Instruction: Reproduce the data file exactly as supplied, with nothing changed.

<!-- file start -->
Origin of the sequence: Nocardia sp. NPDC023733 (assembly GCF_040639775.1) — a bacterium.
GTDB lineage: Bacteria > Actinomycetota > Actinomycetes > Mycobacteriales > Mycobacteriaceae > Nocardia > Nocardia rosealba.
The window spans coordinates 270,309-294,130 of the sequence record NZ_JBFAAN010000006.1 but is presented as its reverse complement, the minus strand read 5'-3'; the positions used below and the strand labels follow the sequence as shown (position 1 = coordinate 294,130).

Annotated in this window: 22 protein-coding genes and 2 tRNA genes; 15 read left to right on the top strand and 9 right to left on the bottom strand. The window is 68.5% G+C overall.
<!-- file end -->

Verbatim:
Origin of the sequence: Nocardia sp. NPDC023733 (assembly GCF_040639775.1) — a bacterium.
GTDB lineage: Bacteria > Actinomycetota > Actinomycetes > Mycobacteriales > Mycobacteriaceae > Nocardia > Nocardia rosealba.
The window spans coordinates 270,309-294,130 of the sequence record NZ_JBFAAN010000006.1 but is presented as its reverse complement, the minus strand read 5'-3'; the positions used below and the strand labels follow the sequence as shown (position 1 = coordinate 294,130).

Annotated in this window: 22 protein-coding genes and 2 tRNA genes; 15 read left to right on the top strand and 9 right to left on the bottom strand. The window is 68.5% G+C overall.